Fashion seasons started last week. As The Day wrote earlier, despite the crisis, insane weakening of the hryvnia, and the bleeding wound in the east, Ukrainian designers “tightened their belts” and prepared their forecast for the next fashion season.
The UFW organizers decided to respond to the problems with an even larger scale of events. And instead of the traditional 5 to 7 days, they prepared an 8-day program in this season: 62 designers, 45 shows, 14 special projects, and 7 events in the new Open Fashion project.
And everything would have been good, if not for one thing.
Ukrainian high fashion is still bare and solitary. Its fate depends on the efforts of loners; they are bright, but loners nevertheless. Despite the efforts of the creative couple of Volodymyr Nychyporuk and Iryna Danylevska, during these 18 years the UFW never developed into the phenomenon it should have become.
THE 36th UKRAINIAN FASHION WEEK STARTED WITH A SHOW BY THE RENOWNED UKRAINIAN DESIGNER LILIA PUSTOVIT
Ukrainian fashion is already supported by the Western media. In early March, Vogue Italia published an image of the Ukrainian Fashion Week project ORIGINS, created by photographer Dmytro Komissarenko. We would like to remind that The Day is this project’s special information partner. Also, author of the classisinternal.com blog Sonya Esman (Canada) and editor-in-chief of Huffington Post Italia Fulvio Ravagnani (Italy) have already arrived to the 36th UFW.
However, clothes by Ukrainian designers (with the exception of several names) are more likely to be found on Hollywood red carpets than in wardrobes of Ukraine’s wealthy fashionistas. Could it be that our media write about Ukrainian fashion in a wrong way? Could it be wrong accents? Wrong personalities? No one knows. However, this year there were even fewer public figures (though it seemed impossible) at the UFW opening.
PUSTOVIT IS A SEPARATE STORY
Ukrainian Fashion Week was opened with a collection of a worldwide famous designer Lilia Pustovit.
And Pustovit, who was once revealed for Ukrainians by The Day, is a designer who breaks the passivity of Ukrainian jetsetters in supporting our own, Ukrainian product. If wives of Ukrainian tycoons ever came to UFW, they came to her shows.
Even the first lady of Ukraine, Maryna Poroshenko, is among permanent admirers of Pustovit’s work, it was in her studio that the evening gown for the President’s inauguration party was created.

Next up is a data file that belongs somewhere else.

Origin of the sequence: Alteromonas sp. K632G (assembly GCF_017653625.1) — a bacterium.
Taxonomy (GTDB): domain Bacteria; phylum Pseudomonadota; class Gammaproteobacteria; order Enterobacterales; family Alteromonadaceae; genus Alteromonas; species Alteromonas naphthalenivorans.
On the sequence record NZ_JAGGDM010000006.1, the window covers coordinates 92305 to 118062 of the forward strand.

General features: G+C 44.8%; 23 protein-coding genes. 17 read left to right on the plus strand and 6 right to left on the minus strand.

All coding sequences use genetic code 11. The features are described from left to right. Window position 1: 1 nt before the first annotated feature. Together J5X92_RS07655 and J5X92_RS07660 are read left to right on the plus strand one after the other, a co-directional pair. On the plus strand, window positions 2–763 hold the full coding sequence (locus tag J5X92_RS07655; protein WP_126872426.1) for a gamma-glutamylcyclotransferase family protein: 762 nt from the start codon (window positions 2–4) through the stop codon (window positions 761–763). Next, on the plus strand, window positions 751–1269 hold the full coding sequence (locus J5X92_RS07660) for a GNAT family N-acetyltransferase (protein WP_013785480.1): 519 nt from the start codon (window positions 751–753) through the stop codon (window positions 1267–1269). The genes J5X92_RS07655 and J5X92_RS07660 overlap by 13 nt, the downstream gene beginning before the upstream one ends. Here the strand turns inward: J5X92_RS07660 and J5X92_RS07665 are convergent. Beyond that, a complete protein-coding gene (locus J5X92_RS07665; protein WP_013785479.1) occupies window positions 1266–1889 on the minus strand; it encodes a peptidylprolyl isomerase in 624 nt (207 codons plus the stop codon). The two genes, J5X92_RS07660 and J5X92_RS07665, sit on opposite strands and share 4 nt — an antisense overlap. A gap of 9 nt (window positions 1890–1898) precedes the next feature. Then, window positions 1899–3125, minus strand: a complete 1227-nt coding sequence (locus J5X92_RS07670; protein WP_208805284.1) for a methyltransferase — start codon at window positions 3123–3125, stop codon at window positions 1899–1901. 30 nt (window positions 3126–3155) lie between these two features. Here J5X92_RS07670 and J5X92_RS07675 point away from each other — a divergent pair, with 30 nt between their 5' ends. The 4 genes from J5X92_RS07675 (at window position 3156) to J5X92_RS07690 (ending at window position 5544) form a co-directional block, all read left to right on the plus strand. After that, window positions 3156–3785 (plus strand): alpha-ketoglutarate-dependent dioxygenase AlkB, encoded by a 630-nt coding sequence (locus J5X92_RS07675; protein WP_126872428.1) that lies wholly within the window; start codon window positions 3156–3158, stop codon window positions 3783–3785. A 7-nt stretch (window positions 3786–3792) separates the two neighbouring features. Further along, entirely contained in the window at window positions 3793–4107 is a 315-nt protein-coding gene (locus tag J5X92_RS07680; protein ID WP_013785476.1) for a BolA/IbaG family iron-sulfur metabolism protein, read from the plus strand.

TV CHANNEL 1+1 PRESENTED A SOCIAL FASHION PROJECT AT THE UFW. THE PROCEEDS FROM THE SALES OF T-SHIRTS WITH PRINTS, CASES FOR CELL PHONES, AND POSTCARDS WITH NATIONAL ORNAMENTS WILL GO TO SUPPORT THE UKRAINIAN MILITARY. TV SHOW HOST YURII HORBUNOV CHOSE A T-SHIRT WITH A QUOTE BY VASYL SYMONENKO AND A HEART PRINT, WHILE THE DAY’S EDITOR-IN-CHIEF LARYSA IVSHYNA OPTED FOR A T-SHIRT WITH GUELDER ROSE AND DZVINKA MATIASH’S QUOTE “LOVE IS FREEDOM”
Pustovit’s new collection is a mix of the 1970s and the 1990s styles. POUSTOVIT AW’15-16 collection includes trademark dresses with designer patterns and shirt dresses.
As the press-release indicates, this collection was inspired by the principles of contemporary art: bold ideas, combination of contrast colors, and variety of similar images, which transcend from one to another, changing the color and size.
The stylization of the 1970s and 1990s is emphasized by the combination of subdued shades with the bright pop-art palette. Orange, red, light gray, black, and pastel pink colors dominate in the collection.
Larysa IVSHYNA, The Day’s editor-in-chief:
“I met Lilia after the show. I asked her how Kyiv has changed since she started. Has the environment changed? Could anyone ‘catch up’ with her? Perhaps even in a different style, but with the same quality. How has the public changed? Whom do journalists approach? Something has changed, of course. Political events have contributed to that considerably. But the general level of culture is still limping badly. And the secret is that ‘the old guard’ remains old in its essence.
“Lilia is from a different generation, but she is a correct transmitter of impulses. She was also educated in the old school, but she never said that the fact she studied at a Soviet university benefited her. She overcame this transformation on a quality level, from a Soviet university to European space. Those who want to reach something without skills look like newbies. Success must be backed by hard work.
“When Lilia started, her boldness in thinking and her hard work created a lot of obstacles for her, but she won strategically.
“I came up with the following metaphor yesterday: the Kyiv of that time differed little from the DNR or LNR. All things Ukrainian were in total disregard. Only with the efforts of many people it was possible to push the distaste away. It became possible due to Oleh Skrypka and Taras Kompanichenko’s vechornytsi, The Country of Dreams, Lilia Pustovit… I always add a person who represents a whole cohort of talented chefs to this company, Denys Komarenko, who knows the Ukrainian cuisine, who has worked in France and came back here to develop gastronomic culture at home. As Lina Kostenko wrote, all these people were brought by The Day ‘in the night of statehood’ to the front page when there was no one to talk about politics with. And they prepared the Ukrainian Renaissance. Of course, Kostenko’s ‘spiritual omophorion’ is above them all. Her two bright appearances, when she presented The River of Heraclitus, provided a powerful impulse.”